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The latest news about the novel coronavirus and COVID-19 in Montana.

Bullock: Montana Schools Can Reopen May 7

School hallway showing students walking through in a blur.

Public K-12 schools in Montana will have the option of reopening their doors to students May 7. Gov. Steve Bullock made that announcement Wednesday, about five weeks after ordering their closure due to coronavirus concerns.

Bullock says districts will have the choice to reopen or to continue with remote learning, adding that schools have the potential to increase transmission of the virus.

"Yet, we need to be thinking about how to minimize the risk of transmission and still serve our children how and where they need it most," Bullock says. "COVID-19 will be with us, not just for the next several months, but we may well be facing these same issue next fall when school starts."

Bullock is asking schools that do reopen this spring to think about limiting class sizes, potentially by offering blended in-person and remote instruction to students while allowing immune compromised students and staff to continue working and learning from home.

Billings Public Schools Superintendent Greg Upham says his school board will ultimately make the decision whether to reopen. But he says it would be incredibly difficult to move forward with a mix of in-person and online classes.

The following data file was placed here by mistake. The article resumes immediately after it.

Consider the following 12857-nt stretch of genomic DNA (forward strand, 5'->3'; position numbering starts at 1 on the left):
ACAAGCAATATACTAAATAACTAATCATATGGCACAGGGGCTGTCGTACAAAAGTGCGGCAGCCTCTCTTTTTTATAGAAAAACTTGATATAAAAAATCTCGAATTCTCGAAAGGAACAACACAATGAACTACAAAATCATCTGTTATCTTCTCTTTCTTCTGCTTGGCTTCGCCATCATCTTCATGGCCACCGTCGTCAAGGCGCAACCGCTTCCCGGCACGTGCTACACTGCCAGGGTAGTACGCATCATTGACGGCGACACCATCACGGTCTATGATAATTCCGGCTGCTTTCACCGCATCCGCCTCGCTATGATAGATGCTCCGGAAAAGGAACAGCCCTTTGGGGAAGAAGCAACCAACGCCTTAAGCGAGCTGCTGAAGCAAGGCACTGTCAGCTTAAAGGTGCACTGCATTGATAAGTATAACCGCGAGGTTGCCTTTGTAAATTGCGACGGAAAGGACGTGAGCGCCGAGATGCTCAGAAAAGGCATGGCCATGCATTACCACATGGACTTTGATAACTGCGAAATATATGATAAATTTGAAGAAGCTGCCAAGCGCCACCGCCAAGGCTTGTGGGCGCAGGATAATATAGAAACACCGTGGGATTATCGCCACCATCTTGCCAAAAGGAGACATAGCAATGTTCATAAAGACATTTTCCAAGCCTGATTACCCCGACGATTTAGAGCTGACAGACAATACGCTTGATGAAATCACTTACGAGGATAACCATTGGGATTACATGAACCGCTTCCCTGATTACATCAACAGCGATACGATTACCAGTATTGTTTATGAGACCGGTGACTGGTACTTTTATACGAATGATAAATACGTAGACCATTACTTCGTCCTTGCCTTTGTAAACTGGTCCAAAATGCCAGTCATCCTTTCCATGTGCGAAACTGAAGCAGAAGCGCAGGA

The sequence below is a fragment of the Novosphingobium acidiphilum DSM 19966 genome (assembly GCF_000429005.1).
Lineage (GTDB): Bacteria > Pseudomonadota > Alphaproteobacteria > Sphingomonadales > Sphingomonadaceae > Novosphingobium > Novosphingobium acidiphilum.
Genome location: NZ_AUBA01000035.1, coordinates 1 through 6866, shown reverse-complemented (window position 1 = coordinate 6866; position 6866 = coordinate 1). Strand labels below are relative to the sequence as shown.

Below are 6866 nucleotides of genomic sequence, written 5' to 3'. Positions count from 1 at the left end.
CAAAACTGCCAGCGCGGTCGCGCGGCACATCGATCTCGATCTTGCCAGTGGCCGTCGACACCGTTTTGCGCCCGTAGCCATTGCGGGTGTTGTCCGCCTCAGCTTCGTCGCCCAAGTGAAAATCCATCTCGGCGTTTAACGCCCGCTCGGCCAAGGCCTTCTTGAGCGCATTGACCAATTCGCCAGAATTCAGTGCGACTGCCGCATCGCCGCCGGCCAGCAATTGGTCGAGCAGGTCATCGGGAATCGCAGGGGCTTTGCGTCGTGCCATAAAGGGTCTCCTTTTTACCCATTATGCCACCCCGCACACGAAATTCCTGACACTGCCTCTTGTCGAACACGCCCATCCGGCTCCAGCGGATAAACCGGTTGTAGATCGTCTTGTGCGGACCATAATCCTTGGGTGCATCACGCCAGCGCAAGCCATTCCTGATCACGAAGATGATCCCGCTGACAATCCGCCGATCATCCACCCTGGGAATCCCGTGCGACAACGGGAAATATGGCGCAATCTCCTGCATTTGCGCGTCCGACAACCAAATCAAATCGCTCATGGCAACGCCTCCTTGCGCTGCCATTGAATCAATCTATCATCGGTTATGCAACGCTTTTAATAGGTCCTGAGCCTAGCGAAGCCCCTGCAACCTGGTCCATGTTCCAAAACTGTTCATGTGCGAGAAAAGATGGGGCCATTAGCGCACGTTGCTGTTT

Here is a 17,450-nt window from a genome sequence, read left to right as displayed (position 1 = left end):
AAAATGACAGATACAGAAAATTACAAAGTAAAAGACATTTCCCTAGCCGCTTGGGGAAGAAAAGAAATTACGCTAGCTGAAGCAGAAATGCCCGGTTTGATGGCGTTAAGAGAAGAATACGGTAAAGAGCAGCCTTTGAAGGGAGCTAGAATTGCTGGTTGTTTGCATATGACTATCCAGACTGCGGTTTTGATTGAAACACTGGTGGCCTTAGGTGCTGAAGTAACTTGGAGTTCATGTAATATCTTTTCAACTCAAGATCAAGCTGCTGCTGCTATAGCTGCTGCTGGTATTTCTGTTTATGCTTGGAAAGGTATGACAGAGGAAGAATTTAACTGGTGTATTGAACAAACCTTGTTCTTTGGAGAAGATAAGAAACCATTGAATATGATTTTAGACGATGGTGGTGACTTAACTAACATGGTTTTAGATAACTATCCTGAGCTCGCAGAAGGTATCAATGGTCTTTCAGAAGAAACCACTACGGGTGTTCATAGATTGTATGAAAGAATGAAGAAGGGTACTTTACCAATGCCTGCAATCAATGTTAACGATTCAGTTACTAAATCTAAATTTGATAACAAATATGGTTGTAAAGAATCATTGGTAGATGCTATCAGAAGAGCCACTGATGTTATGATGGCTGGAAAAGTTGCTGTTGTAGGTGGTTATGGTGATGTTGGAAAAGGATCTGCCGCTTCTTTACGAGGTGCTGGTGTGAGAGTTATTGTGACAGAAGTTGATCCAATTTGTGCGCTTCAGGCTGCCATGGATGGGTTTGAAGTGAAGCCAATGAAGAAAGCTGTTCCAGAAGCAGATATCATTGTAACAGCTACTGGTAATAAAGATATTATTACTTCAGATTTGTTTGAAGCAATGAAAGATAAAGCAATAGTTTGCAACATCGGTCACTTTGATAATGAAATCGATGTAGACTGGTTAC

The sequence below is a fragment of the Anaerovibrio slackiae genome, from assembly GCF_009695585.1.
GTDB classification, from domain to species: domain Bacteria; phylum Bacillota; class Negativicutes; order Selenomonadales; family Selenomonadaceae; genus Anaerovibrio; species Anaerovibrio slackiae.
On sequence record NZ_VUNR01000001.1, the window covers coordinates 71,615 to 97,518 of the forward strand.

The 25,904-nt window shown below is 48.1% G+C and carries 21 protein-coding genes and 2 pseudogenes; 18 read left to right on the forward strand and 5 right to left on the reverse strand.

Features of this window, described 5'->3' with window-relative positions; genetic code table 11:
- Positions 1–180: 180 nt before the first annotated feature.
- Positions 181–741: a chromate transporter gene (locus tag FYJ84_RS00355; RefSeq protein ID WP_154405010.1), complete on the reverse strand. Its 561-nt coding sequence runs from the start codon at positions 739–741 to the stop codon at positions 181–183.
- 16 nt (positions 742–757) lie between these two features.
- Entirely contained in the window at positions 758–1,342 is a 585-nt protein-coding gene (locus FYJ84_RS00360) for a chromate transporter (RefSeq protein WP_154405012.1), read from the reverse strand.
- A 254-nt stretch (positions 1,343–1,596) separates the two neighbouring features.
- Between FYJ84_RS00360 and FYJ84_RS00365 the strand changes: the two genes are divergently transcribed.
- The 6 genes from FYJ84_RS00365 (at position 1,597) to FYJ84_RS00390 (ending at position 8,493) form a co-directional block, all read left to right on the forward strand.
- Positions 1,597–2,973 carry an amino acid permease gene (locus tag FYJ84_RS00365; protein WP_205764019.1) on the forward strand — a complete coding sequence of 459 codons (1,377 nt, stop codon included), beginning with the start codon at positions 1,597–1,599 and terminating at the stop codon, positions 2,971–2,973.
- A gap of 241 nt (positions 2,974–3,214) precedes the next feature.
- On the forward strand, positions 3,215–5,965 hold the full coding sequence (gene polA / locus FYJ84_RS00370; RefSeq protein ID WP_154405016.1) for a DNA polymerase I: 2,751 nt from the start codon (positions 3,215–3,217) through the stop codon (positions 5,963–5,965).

"Teachers teaching on duel platforms; can they really do that? That’s a load."

Ahead of Bullock’s new order some school districts had already announced they will keep their doors closed for the remainder of the school year. The governor assured schools staying online that they’ll continue to receive state funding and that their remote learning plans currently in place will continue to waive in-person instruction hour requirements.

Bullock’s guidance also calls for increased cleaning and sanitation in schools, checking student and staff temperatures at the door when possible, and requires anyone with symptoms to stay home.

Aaron graduated from the University of Minnesota School of Journalism in 2015 after interning at Minnesota Public Radio. He landed his first reporting gig in Wrangell, Alaska where he enjoyed the remote Alaskan lifestyle and eventually moved back to the road system as the KBBI News Director in Homer, Alaska. He joined the MTPR team in 2019. Aaron now reports on all things in northwest Montana and statewide health care.
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